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Upstate Medical University partners with Apple to help iPhone users access health information on app

By Eric Reinhardt

Date:

SYRACUSE, N.Y. — Upstate Medical University says patients who are iPhone users can get access to their health information through Apple’s Health app.

The app “brings together hospitals, clinics and the existing Apple Health app to make it easy for patients to see their available medical data from multiple providers whenever they choose,” Upstate said in a news release.

Upstate Medical already provides medical-records data to patients through Upstate MyChart. The MyChart website and app allows patients to interact with testing results, see and request appointments, request medication refills, and ask questions of their physicians. Upstate describes MyChart as a “secure, online application.”

In its partnership with tech giant Apple, Upstate Medical is providing the additional ability to share information into Apple’s Health app. Patients already receiving their health records through Upstate’s My Chart, can now “easily” import their health records to the existing health app. It shares information such as allergies, medications, testing results, and immunizations.

“This initiative now puts all of an individual’s health information in one location,” Dr. Neal Seidberg, Upstate’s chief medical-information officer, said in the release. “Not only medical records and lab results from their providers will be available here, but information that the Apple Health app tracks, such as heart rate, steps, calories consumed and other information.”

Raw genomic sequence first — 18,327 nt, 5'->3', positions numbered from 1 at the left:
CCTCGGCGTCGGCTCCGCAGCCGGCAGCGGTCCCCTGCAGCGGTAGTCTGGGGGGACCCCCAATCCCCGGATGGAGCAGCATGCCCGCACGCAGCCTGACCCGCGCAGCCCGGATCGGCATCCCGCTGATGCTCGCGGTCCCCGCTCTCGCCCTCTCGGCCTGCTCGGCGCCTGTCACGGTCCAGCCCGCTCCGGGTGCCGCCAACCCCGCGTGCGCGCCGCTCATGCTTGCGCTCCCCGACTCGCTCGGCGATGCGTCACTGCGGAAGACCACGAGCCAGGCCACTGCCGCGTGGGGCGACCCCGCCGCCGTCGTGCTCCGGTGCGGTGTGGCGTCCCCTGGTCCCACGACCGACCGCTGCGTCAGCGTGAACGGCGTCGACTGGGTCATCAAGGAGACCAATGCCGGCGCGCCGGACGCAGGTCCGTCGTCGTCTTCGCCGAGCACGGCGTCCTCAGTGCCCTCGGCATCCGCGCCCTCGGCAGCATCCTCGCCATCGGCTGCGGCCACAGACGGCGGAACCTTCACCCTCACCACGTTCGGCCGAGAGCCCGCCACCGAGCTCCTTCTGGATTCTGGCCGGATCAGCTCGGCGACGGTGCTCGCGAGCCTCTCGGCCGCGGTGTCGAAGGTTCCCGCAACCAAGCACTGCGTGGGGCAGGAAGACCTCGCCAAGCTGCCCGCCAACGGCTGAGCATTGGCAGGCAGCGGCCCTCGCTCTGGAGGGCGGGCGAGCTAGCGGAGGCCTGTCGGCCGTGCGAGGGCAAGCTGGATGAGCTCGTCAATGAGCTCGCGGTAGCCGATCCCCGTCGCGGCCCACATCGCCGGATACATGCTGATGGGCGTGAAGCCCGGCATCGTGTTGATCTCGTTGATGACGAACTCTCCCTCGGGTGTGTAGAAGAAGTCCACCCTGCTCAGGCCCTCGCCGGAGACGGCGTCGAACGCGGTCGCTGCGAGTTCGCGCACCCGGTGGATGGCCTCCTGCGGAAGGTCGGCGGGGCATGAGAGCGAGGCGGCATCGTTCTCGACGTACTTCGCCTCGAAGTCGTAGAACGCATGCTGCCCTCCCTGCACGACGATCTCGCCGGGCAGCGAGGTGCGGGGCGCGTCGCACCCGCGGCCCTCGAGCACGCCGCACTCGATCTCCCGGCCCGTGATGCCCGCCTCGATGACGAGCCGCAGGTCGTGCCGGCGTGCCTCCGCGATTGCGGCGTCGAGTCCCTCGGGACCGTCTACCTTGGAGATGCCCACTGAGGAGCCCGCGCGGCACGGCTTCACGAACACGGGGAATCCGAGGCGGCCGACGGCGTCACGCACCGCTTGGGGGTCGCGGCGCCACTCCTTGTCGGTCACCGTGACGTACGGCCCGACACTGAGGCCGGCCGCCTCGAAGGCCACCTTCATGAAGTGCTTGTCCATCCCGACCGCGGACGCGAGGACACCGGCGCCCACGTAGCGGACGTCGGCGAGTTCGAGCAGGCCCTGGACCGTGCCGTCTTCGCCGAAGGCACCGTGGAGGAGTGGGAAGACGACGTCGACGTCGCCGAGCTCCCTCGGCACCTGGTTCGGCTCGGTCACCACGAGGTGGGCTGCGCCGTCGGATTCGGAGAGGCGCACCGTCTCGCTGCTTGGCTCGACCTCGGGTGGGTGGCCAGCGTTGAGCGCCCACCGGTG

What about the same technology for Android smartphone users?

“Apparently, the opportunity to merge health information from hospitals into the Android platform is not available yet. That’s our understanding. I’m certain we would offer the similar service once it is something that can be done,” Darryl Geddes, director of public and media relations at Upstate Medical University, replied in an email message.

“Empowers” patients

Having the ability to track health information in “one, easy, convenient location empowers” patients, according to Seidberg.

“A major consideration to partner with Apple was to provide our patients with a new and important way to monitor, manage, and gain a better understanding of their overall health. For families who are on-the-go, the ability to have access to all kinds of health information in the palm of your hand can give on peace of mind.”

To store health records on iPhone, patients need to open the Apple Health app; click on Health Records; click on Get Started; and select Upstate Medical University, the health-care organization said.

The Upstate MyChart sign in screen will appear where patients will enter their MyChart username and password. All information contained in MyChart will be uploaded automatically to the iPhone and placed in the corresponding categories: all records, allergies, clinical vitals, conditions, immunizations, lab results, medications and procedures.

Patients will receive notifications each time a provider updates their health information.

Health Records data is “encrypted and protected” with the user’s iPhone passcode, Touch ID or Face ID, Upstate Medical said.

Upstate Medical first introduced its MyChart app in 2012 for its family-medicine patients. Upstate’s electronic health-record system is currently available throughout the entire health system.

“No matter where patients are cared for in the Upstate health system, their medical records are always available, and Apple Health gives patients another dynamic option to store, track and monitor their health,” Seidberg said.

Contact Reinhardt at ereinhardt@cnybj.com